II. IT WILL
IN RELATION TO THE AGGREIt must be confessed that up to the present moment sin has had the sway. But consider that it is highly probable that the generations of those that have appeared on earth, will be far out-numbered by those that are yet to come.
The following things suggest this :-First: The gradual method of God's procedure-- Creation, Civilization, Redemption, are all gradual. Secondly : The state of past generations
. Thirdly: The representations of scripture. Fourthly : The omnipotency that is on the side of grace.
III. IT WILL SUPERABOUND THROUGHOUT THE UNIVERSE of God. First: It will spread new and brighter views of God's character through the universe. Secondly: Enhance the moral force that binds to holiness in the universe.
Brothers, be cheered ; grace shall abound much more. It shall“ much more abound” in the individual. It shall lift him from the abysses into which sin had sunk him to eminences and joys superior to any that he had forfeited through the fall; it shall place his nature in closest union with the Godhead. It shall“ much more abound” overthe wide race. Though sin hath abounded hitherto, grace will one day win the victory; it shall reach the throne and grasp the sceptre, and reign over unnumbered generations of its kingdom there shall be no end.
It shall “much more abound” through the vast universe. Sin threatened to darken the Divine character, weaken the force of moral government, and introduce anarchy into God's holy empire ; but grace shall bring out the Divine glory with a new and brighter effulgence. As noontide buries in its flood of light the smoking lamp, or as the advancing tides whelm the putrid bubbles on the shore, so grace shall cover and conquer sin.
SUBJECT :—The Martyrdom of Stephen : the Dark and Bright
Side of Piety.
“When they heard these things, they were cut to the heart, and they gnashed on him with their teeth. But he, being full of the Holy Ghost, looked up stedfastly into heaven, and saw the glory of God, and Jesus standing on the right hand of God ; and said, Behold, I see the heavens opened, and the Son of man standing on the right hand of God. Then they cried out with a loud voice, and stopped their ears, and ran upon him with one accord, and cast him out of the city, and stoned him ; and the witnesses laid down their clothes at a young man's feet, whose name was Saul. And they stoned Stephen, calling upon God, and saying, Lord Jesus, receive my spirit.”--Acts vii. 54-59.
Analysis of Homily the Four Hundred and Thirty-third.
ONE can scarcely read this deeply interesting narrative without being struck with three very extraordinary things :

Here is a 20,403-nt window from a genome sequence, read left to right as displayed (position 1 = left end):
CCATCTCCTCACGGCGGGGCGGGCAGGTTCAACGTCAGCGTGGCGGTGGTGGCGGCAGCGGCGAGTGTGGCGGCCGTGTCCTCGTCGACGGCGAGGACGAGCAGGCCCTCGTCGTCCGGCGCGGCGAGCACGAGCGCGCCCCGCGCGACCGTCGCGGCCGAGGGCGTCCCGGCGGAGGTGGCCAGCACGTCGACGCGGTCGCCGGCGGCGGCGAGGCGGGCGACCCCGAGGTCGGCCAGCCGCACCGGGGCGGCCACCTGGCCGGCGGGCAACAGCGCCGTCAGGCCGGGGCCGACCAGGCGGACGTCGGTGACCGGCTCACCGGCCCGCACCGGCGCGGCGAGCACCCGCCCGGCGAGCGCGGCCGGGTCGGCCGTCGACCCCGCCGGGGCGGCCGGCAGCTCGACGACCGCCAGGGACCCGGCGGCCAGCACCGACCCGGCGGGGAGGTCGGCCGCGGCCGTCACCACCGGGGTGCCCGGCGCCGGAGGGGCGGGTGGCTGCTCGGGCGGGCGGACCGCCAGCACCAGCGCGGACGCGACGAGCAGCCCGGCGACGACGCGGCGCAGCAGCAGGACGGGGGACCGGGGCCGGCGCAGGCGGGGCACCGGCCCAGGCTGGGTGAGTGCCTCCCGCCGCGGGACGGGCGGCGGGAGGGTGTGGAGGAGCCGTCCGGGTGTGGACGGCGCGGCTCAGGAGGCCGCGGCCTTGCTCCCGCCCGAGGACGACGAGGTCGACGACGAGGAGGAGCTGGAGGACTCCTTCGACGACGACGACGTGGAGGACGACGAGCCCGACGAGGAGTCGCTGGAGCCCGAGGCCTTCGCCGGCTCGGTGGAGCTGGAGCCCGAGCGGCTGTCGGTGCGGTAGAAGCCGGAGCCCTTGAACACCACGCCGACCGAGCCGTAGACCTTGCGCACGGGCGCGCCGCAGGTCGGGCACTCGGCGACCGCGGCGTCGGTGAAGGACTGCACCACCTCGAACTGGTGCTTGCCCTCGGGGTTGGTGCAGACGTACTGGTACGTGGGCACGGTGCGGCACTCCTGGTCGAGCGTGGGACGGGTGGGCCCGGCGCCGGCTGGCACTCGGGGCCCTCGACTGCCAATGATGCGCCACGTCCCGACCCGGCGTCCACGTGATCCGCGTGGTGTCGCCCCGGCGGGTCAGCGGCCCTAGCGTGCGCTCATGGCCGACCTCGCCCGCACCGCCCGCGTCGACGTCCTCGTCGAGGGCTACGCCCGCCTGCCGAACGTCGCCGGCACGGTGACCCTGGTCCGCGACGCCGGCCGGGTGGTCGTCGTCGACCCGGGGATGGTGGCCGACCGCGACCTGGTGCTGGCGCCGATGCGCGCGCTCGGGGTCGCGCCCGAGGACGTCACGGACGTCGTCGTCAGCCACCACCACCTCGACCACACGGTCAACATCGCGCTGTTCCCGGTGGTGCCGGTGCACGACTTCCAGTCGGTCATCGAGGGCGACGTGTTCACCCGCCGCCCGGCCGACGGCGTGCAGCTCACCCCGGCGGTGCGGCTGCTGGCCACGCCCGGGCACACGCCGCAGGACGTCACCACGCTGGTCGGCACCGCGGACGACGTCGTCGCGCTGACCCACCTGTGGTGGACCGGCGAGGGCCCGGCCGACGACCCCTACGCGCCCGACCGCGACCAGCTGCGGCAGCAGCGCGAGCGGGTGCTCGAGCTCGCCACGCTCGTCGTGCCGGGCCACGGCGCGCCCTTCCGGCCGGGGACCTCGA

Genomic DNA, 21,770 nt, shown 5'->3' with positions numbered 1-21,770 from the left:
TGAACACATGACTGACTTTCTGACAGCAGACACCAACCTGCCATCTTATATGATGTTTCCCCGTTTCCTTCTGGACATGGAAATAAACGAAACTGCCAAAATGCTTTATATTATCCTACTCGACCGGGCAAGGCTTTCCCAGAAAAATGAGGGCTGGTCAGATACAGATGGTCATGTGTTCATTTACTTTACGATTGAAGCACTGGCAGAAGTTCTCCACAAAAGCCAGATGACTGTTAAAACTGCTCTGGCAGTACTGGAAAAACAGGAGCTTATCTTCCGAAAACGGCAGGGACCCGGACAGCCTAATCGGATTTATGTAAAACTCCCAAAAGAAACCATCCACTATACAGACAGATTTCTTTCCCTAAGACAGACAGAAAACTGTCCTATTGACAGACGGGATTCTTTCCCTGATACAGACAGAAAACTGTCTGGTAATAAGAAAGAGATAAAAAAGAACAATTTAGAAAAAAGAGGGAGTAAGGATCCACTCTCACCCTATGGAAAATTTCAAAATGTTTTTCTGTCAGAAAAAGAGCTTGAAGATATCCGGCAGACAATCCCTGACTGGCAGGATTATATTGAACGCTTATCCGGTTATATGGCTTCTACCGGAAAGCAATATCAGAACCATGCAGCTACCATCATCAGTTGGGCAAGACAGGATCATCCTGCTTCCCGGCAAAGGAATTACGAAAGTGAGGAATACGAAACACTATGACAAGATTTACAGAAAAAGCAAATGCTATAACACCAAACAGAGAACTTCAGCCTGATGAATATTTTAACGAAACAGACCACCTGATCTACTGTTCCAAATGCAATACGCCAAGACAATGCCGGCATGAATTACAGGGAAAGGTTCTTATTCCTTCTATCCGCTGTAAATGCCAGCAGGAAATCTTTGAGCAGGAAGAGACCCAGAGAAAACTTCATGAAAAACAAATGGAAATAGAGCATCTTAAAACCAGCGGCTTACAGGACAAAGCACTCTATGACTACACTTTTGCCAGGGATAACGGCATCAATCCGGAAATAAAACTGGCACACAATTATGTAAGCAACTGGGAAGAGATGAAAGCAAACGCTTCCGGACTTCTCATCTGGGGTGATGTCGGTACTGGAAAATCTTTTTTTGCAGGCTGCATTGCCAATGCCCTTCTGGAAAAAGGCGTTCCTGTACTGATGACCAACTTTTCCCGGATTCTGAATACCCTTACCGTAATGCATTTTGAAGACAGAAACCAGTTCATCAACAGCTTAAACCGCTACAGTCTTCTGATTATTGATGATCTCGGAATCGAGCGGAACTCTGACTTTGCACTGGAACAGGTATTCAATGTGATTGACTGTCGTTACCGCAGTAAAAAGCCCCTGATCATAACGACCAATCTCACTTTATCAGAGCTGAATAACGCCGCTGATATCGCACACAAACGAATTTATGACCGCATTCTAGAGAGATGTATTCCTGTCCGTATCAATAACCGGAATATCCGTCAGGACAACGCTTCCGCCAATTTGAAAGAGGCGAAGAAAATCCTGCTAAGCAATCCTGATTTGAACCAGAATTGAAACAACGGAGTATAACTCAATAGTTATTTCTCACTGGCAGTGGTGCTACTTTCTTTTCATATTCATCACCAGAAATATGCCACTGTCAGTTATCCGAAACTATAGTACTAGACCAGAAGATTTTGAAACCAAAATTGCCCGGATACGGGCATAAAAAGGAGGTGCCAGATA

First: The professed patrons of religion engaged in banishing it from the world. The persons engaged in the martyrdom of Stephen were, “ The chief council of the nation,” &c. What gives a peculiar enormity to this crime is, that it was done in the name of religion. Secondly : The most eminent future apostle of Christianity an accessory to the martyrdom of one of its most eminent disciples. Perhaps Saul was one of the agents of the Jewish council ; for the witnesses who, according to custom, had to cast the first stone,“ laid their garments at his feet.” We read of him afterwards. “ And Saul yet breathing out threatenings," &c. (Acts viii. 1.) This teaches (1) How the conscience may be perverted. Saul was a “ Pharisee of the Pharisees.” He thought he service. An action is not essentially right because the author believes it to be so. (2) How concealed the spirituality of the law may be from the most diligent student. Paul knew the letter of the law, but he had not as yet learnt the alphabet of its spirit. “The letter killeth," &c. (3) How sovereign and almighty is the grace of God. Christ selected this Saul to become His great apostle to the world.
" He is able of these stones to raise up children unto Abraham," &c. Thirdly: The most useful man of his time is allowed to be stoned out of the world as a blasphemer ! This is very
extraordinary. Why should it be?
Stephen appears before us in two very opposite lightsas a victim and as a victor. Though he was crushed, yet he conquered. We may look at this portion of his history as exhibiting "the dark and bright side of piety."
We observe :
I. THE DARK SIDE OF PIETY. You here have Stephen in a most lamentable position. The nation opposed to him, and he dying under a shower of stones. The world has ever hated vital Christianity. She lives under its frowns and curses, and sometimes is subject to the utmost indignity, and even fatal violence. “ The world hateth you," &c. There were two causes which led to this result.
First: He had